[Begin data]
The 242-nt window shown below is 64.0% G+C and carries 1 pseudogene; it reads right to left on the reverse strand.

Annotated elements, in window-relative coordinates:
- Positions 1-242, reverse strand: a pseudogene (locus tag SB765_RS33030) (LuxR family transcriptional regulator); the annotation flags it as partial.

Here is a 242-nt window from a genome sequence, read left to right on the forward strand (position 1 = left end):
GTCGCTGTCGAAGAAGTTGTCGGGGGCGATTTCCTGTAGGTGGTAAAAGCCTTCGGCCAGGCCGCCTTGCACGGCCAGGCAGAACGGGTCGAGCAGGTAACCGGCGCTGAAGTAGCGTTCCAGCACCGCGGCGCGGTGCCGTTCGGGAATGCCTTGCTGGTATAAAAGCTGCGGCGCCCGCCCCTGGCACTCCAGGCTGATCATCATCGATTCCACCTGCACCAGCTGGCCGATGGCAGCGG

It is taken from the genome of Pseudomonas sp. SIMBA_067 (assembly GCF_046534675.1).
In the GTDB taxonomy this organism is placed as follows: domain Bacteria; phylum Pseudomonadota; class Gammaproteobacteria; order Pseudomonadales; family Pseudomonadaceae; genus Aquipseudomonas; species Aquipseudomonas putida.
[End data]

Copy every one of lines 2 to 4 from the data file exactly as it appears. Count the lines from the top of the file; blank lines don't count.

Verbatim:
Annotated elements, in window-relative coordinates:
- Positions 1-242, reverse strand: a pseudogene (locus tag SB765_RS33030) (LuxR family transcriptional regulator); the annotation flags it as partial.

Here is a 242-nt window from a genome sequence, read left to right on the forward strand (position 1 = left end):